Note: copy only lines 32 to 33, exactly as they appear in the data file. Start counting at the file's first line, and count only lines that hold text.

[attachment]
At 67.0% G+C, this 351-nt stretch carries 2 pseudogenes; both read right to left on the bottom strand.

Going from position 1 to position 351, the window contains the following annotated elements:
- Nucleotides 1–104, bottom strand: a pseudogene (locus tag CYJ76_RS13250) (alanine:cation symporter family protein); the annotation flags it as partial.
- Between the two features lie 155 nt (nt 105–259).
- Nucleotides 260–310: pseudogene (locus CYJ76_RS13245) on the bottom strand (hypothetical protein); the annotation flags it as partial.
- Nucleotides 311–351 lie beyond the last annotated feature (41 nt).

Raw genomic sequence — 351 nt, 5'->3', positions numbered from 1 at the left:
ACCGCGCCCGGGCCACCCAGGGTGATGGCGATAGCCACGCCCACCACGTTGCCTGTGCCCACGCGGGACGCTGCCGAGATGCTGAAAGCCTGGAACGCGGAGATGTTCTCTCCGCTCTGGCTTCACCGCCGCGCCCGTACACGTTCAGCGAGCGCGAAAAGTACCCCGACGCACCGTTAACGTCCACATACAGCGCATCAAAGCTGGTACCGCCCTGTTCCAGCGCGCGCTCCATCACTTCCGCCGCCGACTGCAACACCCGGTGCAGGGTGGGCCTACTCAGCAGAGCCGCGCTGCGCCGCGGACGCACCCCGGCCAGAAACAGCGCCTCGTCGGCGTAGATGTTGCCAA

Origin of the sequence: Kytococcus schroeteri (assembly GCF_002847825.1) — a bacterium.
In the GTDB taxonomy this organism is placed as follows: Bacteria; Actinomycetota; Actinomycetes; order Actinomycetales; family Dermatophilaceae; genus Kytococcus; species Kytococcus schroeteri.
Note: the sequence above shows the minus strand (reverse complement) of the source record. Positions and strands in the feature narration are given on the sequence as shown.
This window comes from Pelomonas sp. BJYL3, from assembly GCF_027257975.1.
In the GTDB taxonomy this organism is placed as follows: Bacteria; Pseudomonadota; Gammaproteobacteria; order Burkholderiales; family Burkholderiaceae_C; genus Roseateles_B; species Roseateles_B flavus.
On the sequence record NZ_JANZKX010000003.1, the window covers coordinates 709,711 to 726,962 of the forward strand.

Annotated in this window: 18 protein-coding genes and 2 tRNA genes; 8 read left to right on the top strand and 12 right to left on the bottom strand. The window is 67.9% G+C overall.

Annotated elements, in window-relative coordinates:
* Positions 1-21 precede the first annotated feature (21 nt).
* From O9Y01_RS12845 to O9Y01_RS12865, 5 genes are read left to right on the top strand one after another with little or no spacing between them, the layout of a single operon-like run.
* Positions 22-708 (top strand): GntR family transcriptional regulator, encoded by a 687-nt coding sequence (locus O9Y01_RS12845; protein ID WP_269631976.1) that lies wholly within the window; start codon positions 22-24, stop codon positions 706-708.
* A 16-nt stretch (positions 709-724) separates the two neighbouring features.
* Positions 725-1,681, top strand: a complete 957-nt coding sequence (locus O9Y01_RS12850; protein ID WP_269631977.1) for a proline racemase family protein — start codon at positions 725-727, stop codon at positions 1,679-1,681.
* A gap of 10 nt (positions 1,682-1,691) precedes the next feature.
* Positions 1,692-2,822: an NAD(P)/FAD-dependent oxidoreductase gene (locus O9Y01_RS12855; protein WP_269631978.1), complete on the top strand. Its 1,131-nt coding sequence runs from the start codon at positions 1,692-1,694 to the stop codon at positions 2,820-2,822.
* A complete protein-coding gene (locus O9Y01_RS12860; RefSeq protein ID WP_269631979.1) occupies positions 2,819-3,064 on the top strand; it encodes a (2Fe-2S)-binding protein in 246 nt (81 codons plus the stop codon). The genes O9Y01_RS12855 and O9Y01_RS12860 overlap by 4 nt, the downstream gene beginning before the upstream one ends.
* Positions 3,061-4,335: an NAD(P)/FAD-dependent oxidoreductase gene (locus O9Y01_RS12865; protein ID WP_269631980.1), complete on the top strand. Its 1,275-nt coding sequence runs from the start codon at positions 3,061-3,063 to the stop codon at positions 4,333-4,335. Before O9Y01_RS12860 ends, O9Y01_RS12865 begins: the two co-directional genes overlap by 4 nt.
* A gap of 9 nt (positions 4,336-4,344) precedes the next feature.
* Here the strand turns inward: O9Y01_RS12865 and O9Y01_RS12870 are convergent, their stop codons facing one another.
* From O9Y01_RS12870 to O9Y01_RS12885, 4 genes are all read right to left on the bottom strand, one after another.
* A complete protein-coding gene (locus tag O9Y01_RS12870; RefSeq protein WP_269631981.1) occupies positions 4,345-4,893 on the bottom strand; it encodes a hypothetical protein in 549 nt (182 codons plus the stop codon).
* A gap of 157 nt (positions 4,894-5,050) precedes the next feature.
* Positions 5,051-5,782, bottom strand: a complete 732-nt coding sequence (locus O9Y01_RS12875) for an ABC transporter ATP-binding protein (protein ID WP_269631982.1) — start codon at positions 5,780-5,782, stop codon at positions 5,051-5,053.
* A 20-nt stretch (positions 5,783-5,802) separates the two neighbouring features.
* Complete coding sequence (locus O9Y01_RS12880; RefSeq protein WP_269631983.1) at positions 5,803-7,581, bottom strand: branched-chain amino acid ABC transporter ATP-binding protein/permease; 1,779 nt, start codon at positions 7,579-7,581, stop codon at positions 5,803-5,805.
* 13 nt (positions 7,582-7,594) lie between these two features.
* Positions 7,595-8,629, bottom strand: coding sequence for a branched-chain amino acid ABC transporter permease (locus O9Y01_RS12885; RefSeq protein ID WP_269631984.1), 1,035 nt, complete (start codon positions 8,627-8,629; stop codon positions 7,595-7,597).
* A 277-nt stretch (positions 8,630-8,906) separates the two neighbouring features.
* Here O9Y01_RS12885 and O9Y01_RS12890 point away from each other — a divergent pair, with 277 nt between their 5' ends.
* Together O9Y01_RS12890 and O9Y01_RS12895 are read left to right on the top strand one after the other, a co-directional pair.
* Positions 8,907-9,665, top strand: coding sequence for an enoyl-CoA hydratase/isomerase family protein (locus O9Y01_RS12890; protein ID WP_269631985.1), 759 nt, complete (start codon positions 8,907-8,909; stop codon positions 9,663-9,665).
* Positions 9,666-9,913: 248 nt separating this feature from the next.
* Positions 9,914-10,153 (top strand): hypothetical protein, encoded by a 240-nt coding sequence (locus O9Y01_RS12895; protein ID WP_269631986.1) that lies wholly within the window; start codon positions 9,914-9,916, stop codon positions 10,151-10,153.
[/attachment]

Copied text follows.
* A 20-nt stretch (positions 5,783-5,802) separates the two neighbouring features.
* Complete coding sequence (locus O9Y01_RS12880; RefSeq protein WP_269631983.1) at positions 5,803-7,581, bottom strand: branched-chain amino acid ABC transporter ATP-binding protein/permease; 1,779 nt, start codon at positions 7,579-7,581, stop codon at positions 5,803-5,805.